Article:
Okay, I think my gripes are out of the way, on to what I enjoyed — because I did. The writing is hilarious, and the voice actors are stellar. While I felt that Tara Strong wasn’t leaning into her previous Harley Quinn voice quite far enough, I did enjoy her performance. Captain Boomerang was a particular highlight with some standout dialogue throughout, and they made the right decision by not making King Shark just a strong-dumb guy. Deadshot was a little underserved in my opinion, because he’s the straight man who doesn’t get enough of a chance to be that, as other characters step in to do it for him. Some cutscenes wind up not giving Deadshot any dialogue at all towards the end of the story… All four characters will talk to one another when you’re just going from one place to another, and they have some great chemistry, though you can’t always hear it when playing in co-op mode.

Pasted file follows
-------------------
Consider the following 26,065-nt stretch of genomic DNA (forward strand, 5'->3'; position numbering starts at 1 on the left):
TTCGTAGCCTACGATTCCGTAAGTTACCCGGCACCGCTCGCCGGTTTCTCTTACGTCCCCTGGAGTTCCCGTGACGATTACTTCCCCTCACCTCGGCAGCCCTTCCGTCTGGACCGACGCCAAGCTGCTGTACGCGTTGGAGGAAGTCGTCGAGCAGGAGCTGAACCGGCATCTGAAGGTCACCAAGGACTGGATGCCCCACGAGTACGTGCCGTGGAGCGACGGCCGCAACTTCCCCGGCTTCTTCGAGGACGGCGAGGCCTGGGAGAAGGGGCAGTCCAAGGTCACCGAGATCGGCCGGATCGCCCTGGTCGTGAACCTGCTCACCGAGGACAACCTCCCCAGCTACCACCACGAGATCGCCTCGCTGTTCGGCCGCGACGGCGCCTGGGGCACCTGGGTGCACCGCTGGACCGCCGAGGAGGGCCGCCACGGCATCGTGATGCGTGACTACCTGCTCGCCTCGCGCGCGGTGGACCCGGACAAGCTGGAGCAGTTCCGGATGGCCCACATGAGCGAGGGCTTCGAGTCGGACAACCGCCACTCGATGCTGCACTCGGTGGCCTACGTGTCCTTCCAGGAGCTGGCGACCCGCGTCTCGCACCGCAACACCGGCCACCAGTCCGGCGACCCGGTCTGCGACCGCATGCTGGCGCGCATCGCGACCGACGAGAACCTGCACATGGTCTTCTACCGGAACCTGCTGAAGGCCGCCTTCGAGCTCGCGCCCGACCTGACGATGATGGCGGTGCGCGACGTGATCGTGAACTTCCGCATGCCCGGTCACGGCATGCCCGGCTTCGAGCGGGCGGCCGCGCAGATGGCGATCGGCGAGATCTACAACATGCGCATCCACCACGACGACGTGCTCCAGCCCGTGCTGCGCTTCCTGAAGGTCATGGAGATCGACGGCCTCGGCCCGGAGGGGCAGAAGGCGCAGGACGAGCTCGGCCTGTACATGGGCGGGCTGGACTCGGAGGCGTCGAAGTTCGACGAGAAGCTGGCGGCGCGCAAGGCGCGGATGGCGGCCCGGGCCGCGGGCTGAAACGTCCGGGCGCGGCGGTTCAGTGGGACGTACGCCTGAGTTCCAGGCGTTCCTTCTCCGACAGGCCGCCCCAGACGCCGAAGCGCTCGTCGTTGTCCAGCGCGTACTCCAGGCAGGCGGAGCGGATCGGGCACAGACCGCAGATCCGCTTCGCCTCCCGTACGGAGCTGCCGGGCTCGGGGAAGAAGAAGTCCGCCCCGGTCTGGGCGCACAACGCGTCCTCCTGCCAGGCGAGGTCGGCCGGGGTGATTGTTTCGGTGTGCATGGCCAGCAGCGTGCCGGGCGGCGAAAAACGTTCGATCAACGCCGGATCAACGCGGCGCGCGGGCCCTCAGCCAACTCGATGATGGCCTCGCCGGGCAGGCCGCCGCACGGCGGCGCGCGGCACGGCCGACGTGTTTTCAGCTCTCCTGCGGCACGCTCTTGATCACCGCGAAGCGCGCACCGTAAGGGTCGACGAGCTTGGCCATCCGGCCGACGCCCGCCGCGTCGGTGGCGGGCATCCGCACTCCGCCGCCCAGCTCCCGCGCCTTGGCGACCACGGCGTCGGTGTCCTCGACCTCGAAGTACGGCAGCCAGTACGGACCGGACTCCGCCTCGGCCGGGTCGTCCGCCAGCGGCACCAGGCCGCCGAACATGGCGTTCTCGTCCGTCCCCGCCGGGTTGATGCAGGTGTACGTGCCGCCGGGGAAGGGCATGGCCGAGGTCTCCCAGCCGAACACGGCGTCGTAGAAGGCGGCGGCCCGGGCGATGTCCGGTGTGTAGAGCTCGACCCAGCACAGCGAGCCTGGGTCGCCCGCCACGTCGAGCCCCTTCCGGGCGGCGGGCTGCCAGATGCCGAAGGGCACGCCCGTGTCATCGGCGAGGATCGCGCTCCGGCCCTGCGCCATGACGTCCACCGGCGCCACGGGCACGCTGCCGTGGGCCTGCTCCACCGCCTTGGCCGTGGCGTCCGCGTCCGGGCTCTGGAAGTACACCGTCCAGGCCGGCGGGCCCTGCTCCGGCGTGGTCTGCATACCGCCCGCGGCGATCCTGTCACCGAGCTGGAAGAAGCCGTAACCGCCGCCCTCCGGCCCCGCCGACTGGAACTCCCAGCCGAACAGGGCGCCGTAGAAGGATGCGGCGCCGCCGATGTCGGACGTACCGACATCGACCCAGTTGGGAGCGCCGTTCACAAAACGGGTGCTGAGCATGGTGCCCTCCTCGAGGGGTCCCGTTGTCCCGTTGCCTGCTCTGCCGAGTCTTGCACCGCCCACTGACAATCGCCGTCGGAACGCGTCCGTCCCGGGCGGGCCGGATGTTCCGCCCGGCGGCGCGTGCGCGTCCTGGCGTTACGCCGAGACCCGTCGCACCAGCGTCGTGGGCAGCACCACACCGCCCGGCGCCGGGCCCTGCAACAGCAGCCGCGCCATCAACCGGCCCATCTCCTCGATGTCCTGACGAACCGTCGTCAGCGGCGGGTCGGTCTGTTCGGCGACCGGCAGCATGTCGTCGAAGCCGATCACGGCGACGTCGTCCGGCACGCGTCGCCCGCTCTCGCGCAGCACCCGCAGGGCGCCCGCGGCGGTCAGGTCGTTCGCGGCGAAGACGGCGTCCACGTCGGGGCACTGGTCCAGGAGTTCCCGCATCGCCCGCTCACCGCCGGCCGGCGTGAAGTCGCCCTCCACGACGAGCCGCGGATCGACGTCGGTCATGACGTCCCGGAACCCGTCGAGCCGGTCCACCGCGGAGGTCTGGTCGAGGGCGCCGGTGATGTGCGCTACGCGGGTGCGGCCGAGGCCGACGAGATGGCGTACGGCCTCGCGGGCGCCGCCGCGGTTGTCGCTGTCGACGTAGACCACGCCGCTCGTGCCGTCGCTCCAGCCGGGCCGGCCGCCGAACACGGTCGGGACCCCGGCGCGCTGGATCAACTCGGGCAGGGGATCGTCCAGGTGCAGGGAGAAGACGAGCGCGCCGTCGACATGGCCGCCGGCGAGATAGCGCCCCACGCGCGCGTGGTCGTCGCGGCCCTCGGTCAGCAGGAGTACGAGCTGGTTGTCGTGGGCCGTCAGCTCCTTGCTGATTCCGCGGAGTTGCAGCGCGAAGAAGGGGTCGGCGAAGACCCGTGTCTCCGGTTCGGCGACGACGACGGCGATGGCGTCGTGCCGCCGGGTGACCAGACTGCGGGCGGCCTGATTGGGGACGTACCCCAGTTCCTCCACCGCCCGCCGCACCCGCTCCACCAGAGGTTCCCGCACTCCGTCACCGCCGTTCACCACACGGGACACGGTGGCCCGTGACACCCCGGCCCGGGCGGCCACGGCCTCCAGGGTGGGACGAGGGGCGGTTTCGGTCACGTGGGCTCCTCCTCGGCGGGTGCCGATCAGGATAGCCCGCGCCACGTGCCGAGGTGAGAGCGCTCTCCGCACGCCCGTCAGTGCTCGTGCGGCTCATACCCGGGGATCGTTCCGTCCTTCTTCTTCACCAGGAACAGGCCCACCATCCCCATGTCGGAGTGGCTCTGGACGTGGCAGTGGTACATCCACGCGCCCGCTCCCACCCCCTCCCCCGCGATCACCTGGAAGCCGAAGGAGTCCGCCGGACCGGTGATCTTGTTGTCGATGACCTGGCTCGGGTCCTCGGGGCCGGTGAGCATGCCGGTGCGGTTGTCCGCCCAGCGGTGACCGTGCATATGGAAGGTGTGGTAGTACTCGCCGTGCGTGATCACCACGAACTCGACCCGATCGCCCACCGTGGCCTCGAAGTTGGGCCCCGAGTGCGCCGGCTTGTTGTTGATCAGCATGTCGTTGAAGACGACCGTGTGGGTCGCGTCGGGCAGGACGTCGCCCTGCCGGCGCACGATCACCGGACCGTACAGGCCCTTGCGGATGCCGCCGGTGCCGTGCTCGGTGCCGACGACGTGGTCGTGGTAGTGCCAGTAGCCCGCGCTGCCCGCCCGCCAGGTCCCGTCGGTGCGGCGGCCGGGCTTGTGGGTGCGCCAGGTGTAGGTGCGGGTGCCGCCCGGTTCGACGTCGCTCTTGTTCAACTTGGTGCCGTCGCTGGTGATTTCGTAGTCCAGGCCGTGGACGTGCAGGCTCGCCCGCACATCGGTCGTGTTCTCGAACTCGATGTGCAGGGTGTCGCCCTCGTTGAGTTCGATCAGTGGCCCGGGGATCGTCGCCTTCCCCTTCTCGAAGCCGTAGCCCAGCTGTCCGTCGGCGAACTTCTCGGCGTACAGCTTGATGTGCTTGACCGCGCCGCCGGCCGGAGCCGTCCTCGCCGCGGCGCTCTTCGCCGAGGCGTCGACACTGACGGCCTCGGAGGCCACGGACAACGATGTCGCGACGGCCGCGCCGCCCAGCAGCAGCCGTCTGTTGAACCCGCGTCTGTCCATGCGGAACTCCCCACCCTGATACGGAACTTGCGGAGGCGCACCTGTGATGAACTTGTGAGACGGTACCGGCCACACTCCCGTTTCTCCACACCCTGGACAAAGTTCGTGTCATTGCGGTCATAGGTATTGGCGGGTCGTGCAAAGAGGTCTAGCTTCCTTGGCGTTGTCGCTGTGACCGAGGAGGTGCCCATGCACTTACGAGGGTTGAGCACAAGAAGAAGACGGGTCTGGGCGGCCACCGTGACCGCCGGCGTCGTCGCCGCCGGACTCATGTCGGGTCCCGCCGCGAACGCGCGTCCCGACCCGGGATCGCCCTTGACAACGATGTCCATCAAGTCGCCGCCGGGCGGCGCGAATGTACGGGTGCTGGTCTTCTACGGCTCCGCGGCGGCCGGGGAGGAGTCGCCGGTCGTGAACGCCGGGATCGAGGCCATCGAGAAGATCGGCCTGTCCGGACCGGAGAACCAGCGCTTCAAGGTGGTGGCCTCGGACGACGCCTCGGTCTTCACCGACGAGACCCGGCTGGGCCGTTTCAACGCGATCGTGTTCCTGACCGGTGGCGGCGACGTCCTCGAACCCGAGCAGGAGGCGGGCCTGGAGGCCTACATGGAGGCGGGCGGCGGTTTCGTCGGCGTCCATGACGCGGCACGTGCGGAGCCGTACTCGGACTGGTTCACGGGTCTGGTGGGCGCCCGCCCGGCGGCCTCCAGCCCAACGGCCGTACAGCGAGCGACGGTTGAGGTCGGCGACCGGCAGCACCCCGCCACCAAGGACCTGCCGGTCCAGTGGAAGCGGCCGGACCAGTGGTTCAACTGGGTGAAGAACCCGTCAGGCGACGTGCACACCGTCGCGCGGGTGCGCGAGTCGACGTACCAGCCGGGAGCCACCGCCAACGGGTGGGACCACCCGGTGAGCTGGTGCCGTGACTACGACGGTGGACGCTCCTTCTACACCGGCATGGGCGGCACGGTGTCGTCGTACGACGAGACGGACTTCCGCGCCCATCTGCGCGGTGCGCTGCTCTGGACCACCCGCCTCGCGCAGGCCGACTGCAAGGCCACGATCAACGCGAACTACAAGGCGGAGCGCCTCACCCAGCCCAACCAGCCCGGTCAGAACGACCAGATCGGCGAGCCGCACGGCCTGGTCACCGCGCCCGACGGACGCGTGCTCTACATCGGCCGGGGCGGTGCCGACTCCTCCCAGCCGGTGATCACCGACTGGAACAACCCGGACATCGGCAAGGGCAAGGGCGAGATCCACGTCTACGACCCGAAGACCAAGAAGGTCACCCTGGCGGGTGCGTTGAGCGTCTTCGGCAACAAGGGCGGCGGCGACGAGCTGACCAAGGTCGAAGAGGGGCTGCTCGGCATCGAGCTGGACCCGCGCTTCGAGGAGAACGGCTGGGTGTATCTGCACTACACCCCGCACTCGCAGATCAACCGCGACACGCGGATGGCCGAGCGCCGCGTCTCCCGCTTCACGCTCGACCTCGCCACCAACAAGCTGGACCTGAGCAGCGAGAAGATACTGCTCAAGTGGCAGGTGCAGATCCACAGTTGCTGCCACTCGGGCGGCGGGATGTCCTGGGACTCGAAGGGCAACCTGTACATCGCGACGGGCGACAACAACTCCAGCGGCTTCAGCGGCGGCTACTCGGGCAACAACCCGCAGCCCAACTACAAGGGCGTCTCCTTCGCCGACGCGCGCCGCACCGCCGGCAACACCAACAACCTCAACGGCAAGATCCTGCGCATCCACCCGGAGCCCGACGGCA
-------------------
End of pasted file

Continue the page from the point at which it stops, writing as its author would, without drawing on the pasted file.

While you can invite friends to your squad at any time, allowing them to control two characters if it’s one friend, or one if you have more buddies, you can also set up an open game for them to join if they wish. Alternatively, you can set it to be open for anyone to join, and as Kill the Justice League is crossplay, that can be anyone with the game. Co-op players will join your current game with their own equipment and at their level, so if you need a hand from a more powerful player, that is an option open to you. While I did attempt the in-game voice chat, I had trouble making it work reliably, so I just created a party group on the PlayStation itself.